As a professional artist and a sales professional, I’ve learned you’ll always be accepted and rejected. As an individual contributor in medical device sales, I’ve personally generated over 14 million dollars in sales revenue in my selling career. I’m often asked, “How did you make that career leap between art and science?” The short answer is simply by being fascinated and genuinely interested in people, paying attention to everything, being curious, satisfying natural cravings, and a strong desire to be closer to my wife, children and family. It also helped that art and science are actually related in so many ways. It all involves observation, investigation and asking lots of good questions.
So, I thought, what would be a good way to explore more of the world? The U.S. Navy! My dad enlisted as a Merchant Marine during WWII and served in the U.S. Army during the Korean War. I reshaped my life by enlisting in the U.S. Navy, specializing in fire science and metalworking. Incidentally, humans have a lot in common with metals as it relates to strength, toughness, stress and fatigue. Both human resilience and metals have a breaking point, so to speak. This can happen when we are under too large of a stress load, or even an accumulation of small stressors over time. How far can metal bend without breaking? The same question can apply to our lives. What bonds could be formed? The military was a terrific platform for me to stretch and discover. Damage control was a large part of this process training shipboard personnel in ship stability; fire prevention and firefighting; and chemical, biological and radiological warfare defense. I trained intensely in compartmental damage control. Each of these jobs were super competitive, high pressure and high expectation roles in which poor outcomes can be devastating.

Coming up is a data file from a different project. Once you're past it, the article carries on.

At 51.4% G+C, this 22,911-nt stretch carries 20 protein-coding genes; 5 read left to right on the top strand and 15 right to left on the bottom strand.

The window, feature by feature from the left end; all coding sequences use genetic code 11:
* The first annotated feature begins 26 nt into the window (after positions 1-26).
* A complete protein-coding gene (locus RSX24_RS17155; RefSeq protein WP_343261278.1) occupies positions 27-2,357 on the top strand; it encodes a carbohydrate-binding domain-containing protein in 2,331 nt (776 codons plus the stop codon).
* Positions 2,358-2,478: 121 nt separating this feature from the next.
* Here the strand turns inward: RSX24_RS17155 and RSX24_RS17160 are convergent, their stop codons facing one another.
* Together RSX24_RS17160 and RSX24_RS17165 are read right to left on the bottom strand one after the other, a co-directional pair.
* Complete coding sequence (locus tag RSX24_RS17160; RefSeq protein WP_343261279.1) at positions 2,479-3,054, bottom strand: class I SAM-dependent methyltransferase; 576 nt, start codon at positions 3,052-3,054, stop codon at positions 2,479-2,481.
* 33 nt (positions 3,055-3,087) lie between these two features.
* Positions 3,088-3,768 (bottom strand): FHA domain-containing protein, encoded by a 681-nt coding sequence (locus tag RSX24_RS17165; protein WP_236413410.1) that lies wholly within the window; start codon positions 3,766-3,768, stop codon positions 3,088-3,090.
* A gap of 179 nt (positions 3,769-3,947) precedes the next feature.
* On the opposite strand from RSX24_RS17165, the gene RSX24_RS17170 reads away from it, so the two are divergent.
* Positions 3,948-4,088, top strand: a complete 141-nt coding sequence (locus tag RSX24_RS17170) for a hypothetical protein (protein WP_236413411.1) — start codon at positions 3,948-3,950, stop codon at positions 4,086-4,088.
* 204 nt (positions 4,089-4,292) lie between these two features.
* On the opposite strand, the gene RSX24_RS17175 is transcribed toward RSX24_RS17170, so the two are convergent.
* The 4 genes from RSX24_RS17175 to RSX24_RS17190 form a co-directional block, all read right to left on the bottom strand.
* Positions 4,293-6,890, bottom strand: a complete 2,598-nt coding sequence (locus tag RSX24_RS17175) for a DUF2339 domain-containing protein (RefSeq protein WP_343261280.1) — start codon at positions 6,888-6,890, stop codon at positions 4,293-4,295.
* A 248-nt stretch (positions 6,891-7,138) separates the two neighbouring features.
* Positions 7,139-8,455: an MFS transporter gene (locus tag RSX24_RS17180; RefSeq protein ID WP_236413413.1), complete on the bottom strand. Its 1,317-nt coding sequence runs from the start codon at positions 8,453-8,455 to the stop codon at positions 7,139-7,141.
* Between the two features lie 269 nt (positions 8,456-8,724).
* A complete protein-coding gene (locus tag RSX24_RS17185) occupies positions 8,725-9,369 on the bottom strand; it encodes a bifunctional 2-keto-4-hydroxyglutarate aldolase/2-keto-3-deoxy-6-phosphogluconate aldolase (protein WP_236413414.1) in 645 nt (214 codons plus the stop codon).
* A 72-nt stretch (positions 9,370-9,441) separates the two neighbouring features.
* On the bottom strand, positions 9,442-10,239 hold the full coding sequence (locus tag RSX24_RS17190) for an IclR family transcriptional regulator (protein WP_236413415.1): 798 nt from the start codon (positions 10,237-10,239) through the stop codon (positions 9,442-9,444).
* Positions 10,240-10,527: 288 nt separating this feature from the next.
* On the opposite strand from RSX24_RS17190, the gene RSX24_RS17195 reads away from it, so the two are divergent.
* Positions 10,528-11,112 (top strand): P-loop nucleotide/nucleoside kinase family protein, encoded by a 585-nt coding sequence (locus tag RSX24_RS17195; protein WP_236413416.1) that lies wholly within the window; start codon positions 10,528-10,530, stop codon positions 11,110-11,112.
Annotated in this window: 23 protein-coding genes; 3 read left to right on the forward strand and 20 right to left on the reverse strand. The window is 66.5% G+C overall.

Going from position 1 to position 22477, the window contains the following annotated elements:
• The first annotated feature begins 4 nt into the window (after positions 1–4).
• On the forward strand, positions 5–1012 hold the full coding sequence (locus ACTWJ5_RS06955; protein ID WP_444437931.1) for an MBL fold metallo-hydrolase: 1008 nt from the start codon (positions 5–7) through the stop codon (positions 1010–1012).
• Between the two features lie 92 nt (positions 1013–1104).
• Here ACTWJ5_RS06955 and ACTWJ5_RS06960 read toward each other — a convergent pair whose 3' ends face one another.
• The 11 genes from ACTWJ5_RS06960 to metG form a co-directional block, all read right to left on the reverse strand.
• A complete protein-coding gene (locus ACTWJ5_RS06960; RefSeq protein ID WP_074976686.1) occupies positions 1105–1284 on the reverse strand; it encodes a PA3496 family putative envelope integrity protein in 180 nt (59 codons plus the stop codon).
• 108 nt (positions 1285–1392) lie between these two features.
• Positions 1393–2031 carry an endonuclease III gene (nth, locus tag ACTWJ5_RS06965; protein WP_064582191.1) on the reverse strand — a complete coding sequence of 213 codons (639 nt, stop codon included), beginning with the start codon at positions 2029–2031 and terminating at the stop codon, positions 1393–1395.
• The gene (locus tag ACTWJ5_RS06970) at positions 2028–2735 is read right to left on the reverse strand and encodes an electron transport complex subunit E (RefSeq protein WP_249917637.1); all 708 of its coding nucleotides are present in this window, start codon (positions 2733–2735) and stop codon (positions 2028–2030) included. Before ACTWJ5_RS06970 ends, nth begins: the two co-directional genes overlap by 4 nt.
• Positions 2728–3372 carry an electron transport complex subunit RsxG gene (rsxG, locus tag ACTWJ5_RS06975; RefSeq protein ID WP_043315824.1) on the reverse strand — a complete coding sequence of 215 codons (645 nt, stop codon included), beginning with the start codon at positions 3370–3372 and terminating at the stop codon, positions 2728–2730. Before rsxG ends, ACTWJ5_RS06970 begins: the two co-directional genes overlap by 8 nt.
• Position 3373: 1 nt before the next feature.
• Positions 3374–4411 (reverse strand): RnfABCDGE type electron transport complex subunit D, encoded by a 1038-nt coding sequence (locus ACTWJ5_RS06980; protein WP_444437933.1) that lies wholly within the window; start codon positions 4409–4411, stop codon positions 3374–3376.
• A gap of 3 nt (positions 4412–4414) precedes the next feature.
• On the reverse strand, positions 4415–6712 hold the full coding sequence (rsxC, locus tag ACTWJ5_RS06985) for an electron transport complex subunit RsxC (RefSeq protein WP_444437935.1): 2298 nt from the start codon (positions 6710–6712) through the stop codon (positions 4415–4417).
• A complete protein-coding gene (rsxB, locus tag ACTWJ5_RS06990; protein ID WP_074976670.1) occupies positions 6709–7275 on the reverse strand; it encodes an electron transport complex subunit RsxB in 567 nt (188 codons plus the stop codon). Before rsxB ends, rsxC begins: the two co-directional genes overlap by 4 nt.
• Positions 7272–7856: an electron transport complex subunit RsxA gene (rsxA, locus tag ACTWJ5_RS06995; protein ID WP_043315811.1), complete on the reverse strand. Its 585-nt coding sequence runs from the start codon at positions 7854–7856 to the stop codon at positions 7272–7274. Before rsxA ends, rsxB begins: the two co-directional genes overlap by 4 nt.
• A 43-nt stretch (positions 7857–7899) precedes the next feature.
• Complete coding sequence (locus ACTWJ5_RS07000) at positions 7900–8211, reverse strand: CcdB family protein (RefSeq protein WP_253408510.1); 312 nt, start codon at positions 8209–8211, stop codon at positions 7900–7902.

After serving the U.S. Navy, I volunteered as a firefighter and medic with an engine company and rescue unit on Long Island, NY. In addition, I started several small businesses: the first business was a home-safety, first-aid and CPR training company with a special emphasis on mothers with young children, youth organizations and professional first-responders; another was an e-commerce joint venture with my best friend and business partner. I’ve certainly experienced a tremendous amount of stressful situations in all of these arenas.
Over these amazing years, I’ve met and worked with incredibly talented and ultra-competitive individuals, and they too had experienced difficulty managing stress between work obligations and family. Some suffered terribly physically, emotionally and financially, and so did their families. Just take a look at divorce rates these days, for example. Half of first marriages end in divorce. Second and third marriage divorce rates are even greater. Regrettably, families are torn apart all too often. I know that’s a major price in life to pay since being affected by loss at a young age myself.
Each of us has faced enormous challenges and barriers at different points in our lives. These pivotal experiences made me reflect a lot on my life and how I compensated for the outrageous formative years, and how it actually impacted my critical thinking and belief system.
My three main objectives are very simple:
a. to live the fullest life with family and friends
b. to live as stress-free as I can and enjoy everyday life
c. to live in abundance as nature intended and love my work